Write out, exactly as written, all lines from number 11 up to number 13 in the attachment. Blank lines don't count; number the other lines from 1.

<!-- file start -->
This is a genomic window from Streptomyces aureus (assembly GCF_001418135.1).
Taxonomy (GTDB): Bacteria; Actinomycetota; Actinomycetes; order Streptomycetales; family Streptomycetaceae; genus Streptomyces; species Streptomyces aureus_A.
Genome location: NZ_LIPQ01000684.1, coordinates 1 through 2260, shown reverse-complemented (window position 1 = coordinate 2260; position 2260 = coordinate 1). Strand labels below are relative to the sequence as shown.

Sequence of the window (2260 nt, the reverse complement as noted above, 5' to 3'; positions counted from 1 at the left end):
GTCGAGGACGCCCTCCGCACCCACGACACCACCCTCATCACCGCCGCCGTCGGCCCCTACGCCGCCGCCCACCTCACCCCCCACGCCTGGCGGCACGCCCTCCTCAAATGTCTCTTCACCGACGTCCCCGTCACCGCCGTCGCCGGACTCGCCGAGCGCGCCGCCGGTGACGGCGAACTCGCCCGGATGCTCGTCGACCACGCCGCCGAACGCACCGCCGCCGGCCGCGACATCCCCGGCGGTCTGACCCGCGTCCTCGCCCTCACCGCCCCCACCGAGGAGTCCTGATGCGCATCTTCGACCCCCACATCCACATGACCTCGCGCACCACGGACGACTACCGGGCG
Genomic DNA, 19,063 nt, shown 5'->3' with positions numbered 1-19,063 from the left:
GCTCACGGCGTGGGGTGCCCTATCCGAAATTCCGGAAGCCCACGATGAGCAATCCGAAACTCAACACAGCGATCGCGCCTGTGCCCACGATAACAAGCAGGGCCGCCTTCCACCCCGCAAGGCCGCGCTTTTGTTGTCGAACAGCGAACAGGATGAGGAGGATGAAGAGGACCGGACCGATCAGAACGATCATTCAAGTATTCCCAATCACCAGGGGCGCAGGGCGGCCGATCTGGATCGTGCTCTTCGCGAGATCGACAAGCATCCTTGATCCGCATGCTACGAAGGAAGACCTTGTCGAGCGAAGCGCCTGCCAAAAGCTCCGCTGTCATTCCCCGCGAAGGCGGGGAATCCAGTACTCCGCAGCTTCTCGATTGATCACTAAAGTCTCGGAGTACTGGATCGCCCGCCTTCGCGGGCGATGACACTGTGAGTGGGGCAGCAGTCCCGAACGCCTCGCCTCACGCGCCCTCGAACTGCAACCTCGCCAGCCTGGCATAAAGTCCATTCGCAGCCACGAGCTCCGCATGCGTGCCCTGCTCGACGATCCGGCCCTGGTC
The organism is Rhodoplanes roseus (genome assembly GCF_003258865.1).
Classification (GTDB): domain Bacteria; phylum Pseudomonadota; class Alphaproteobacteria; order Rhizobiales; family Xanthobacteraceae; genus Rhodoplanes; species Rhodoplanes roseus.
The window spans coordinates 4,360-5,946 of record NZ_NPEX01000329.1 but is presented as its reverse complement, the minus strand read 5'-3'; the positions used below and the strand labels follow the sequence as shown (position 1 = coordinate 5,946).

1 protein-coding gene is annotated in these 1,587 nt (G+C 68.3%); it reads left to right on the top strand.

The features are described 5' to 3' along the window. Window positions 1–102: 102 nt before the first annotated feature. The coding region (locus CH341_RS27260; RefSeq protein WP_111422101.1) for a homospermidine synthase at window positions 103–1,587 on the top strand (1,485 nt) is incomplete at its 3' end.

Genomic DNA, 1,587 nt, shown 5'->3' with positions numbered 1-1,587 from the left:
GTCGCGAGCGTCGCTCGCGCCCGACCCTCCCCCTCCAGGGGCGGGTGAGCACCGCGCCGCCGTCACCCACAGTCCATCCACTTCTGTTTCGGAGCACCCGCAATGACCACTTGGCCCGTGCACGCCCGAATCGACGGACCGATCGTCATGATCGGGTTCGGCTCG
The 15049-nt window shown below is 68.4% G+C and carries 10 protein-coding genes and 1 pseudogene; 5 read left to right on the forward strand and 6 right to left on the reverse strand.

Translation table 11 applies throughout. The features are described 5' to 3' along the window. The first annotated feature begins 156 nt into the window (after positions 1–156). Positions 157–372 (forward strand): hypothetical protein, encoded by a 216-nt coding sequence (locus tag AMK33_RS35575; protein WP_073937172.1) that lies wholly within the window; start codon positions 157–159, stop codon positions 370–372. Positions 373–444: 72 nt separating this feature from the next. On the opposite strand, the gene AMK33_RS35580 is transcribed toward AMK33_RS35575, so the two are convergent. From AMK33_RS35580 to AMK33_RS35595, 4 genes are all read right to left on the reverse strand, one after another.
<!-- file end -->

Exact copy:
1 protein-coding gene is annotated in these 1,587 nt (G+C 68.3%); it reads left to right on the top strand.

The features are described 5' to 3' along the window. Window positions 1–102: 102 nt before the first annotated feature. The coding region (locus CH341_RS27260; RefSeq protein WP_111422101.1) for a homospermidine synthase at window positions 103–1,587 on the top strand (1,485 nt) is incomplete at its 3' end.

Genomic DNA, 1,587 nt, shown 5'->3' with positions numbered 1-1,587 from the left: